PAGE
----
When people think of plastic surgery, they think cosmetics—nose jobs, breast implants, things like that. While aesthetics is a sizable portion of plastic surgery, there’s so much more to it than that. Within plastic surgery, there’s craniofacial, where you fix things like cleft lip and cleft palate, or hand, which is what I was initially focused on, or microsurgery, where you move tissues around the body and reconnect blood vessels or nerves with microscopes. Face transplants, hand transplants, complex reconstructions—it’s the closest thing medicine has to science fiction.
In terms of personality, most people think of plastic surgeons as slimy or money-minded. As the joke goes, you can hide $100 from a neurosurgeon by giving it to his kid, hide $100 from a hospitalist by putting it under the dressing, but you can’t hide $100 from a plastic surgeon. Sure, plastic surgery attracts some with those priorities, but many pursue plastics for reconstruction, which doesn’t actually pay very well, relatively speaking.
Plastic surgeons tend to be more neurotic and have obsessive compulsive tendencies, which makes sense since it’s such a meticulous field. While they’re a cool group of people, they’re no neurosurgeons or urologists.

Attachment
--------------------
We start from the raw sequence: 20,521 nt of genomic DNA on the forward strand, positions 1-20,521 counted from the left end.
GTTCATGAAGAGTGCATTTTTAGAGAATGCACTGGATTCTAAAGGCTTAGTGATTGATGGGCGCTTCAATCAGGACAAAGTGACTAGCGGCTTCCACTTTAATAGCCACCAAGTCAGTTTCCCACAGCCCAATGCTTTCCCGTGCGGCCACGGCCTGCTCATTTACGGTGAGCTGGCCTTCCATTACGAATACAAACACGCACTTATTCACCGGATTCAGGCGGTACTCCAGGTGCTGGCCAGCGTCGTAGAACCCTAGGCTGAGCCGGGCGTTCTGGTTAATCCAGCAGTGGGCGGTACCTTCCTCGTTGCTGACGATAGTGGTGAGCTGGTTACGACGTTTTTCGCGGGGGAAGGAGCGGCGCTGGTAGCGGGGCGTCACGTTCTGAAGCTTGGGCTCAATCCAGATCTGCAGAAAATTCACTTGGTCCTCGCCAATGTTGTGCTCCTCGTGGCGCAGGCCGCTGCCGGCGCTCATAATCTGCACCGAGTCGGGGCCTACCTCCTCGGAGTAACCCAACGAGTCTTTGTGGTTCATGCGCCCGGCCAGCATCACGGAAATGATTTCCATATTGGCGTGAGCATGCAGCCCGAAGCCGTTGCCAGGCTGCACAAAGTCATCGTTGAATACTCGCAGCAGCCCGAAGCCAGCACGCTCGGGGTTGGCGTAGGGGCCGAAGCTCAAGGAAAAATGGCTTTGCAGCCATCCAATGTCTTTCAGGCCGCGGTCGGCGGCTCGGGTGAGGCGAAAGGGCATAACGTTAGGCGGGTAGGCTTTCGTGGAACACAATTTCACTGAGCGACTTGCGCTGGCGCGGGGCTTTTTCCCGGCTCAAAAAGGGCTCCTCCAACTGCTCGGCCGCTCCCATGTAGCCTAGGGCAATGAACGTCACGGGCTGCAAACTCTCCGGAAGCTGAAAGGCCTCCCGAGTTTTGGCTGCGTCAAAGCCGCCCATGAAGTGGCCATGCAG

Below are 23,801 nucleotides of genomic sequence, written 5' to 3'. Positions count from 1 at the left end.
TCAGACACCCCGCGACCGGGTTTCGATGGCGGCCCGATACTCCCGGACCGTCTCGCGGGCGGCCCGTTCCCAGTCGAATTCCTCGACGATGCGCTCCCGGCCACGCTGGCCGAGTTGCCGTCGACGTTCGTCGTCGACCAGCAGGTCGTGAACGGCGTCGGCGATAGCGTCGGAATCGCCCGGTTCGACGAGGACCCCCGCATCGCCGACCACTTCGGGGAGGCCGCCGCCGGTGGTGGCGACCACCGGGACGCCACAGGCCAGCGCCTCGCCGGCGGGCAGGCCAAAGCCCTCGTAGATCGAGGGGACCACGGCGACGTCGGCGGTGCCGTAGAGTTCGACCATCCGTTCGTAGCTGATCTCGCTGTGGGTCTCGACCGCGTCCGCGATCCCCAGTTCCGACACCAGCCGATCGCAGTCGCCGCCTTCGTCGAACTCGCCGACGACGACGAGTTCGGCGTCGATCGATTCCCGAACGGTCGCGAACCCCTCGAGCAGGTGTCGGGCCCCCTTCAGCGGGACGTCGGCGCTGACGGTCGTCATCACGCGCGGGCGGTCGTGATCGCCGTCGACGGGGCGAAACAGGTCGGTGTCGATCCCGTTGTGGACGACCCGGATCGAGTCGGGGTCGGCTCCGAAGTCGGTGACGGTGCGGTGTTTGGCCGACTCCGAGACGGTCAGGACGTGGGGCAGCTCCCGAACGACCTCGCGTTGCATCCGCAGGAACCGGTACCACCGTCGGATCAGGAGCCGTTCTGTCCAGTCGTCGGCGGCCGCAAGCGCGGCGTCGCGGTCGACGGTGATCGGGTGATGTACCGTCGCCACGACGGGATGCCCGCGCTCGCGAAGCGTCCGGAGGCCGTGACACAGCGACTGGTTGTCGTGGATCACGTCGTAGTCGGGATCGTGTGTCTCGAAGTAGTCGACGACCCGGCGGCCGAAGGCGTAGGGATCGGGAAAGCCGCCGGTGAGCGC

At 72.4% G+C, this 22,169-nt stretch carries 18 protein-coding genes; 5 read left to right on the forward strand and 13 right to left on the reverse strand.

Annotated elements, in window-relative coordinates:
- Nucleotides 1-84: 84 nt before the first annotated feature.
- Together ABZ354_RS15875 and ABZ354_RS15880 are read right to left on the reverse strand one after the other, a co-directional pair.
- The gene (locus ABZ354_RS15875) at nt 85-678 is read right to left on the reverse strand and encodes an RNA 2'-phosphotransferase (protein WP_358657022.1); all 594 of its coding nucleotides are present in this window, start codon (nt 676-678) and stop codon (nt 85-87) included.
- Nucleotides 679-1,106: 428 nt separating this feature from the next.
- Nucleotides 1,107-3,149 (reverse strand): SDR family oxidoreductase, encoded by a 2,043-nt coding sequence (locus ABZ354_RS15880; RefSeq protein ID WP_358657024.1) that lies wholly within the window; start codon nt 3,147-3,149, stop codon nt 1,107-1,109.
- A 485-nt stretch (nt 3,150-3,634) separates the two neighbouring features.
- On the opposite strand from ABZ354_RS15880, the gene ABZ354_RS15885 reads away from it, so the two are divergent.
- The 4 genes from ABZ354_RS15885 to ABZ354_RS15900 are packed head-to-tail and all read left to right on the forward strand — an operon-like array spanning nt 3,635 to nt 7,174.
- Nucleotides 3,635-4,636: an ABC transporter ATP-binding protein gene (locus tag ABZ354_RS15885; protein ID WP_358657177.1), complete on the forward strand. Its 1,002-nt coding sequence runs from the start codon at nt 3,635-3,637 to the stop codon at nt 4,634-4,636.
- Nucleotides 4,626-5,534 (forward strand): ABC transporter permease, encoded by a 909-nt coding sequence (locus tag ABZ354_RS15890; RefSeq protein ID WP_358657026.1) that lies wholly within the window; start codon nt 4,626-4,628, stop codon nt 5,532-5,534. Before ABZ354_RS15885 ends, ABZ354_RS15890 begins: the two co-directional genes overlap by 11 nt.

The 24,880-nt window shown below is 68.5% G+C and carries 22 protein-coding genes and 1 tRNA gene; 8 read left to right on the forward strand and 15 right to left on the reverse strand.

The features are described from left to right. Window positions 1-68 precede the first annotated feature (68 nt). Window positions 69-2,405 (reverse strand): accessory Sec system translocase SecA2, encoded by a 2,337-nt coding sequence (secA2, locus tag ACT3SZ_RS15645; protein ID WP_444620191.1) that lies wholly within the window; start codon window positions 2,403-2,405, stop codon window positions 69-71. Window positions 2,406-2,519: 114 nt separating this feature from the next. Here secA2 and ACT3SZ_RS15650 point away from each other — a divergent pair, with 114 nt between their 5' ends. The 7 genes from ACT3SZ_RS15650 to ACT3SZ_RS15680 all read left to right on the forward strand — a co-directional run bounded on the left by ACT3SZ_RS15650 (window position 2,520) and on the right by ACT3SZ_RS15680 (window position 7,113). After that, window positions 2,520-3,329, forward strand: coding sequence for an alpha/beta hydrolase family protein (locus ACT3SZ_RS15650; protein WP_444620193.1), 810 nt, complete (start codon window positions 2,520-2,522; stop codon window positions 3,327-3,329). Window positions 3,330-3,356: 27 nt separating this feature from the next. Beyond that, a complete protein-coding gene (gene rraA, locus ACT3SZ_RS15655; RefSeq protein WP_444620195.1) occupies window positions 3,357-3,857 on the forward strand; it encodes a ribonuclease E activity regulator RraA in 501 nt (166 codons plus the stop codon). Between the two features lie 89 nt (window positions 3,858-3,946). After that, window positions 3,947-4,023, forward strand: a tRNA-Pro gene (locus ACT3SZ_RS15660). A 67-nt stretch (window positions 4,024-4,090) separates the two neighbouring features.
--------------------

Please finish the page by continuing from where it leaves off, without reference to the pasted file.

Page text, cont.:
Urology is the specialty focusing on the male reproductive system. If you like dick jokes, these are your people. I don’t really have that much more to say about them.
Ob/Gyn stands for Obstetrics and Gynecology. Obstetrics focuses on pregnancy and delivering babies, and gynecology is to women what urology is to men. The stereotype I’ve heard is that Ob/Gyn isn’t real surgery or that they are a miserable group of people.
Look, cesarean sections aren’t quite surgery in the same sense that urology, plastic surgery, neurosurgery, orthopedic surgery, general surgery, or any other type of surgery are to… well, surgery. Cesarean sections are quite crude; closure techniques are not conducive to favorable scarring, and it’s a bloody battlefield in there. On multiple occasions, I was concerned I would get stuck by a flying needle or scalpel.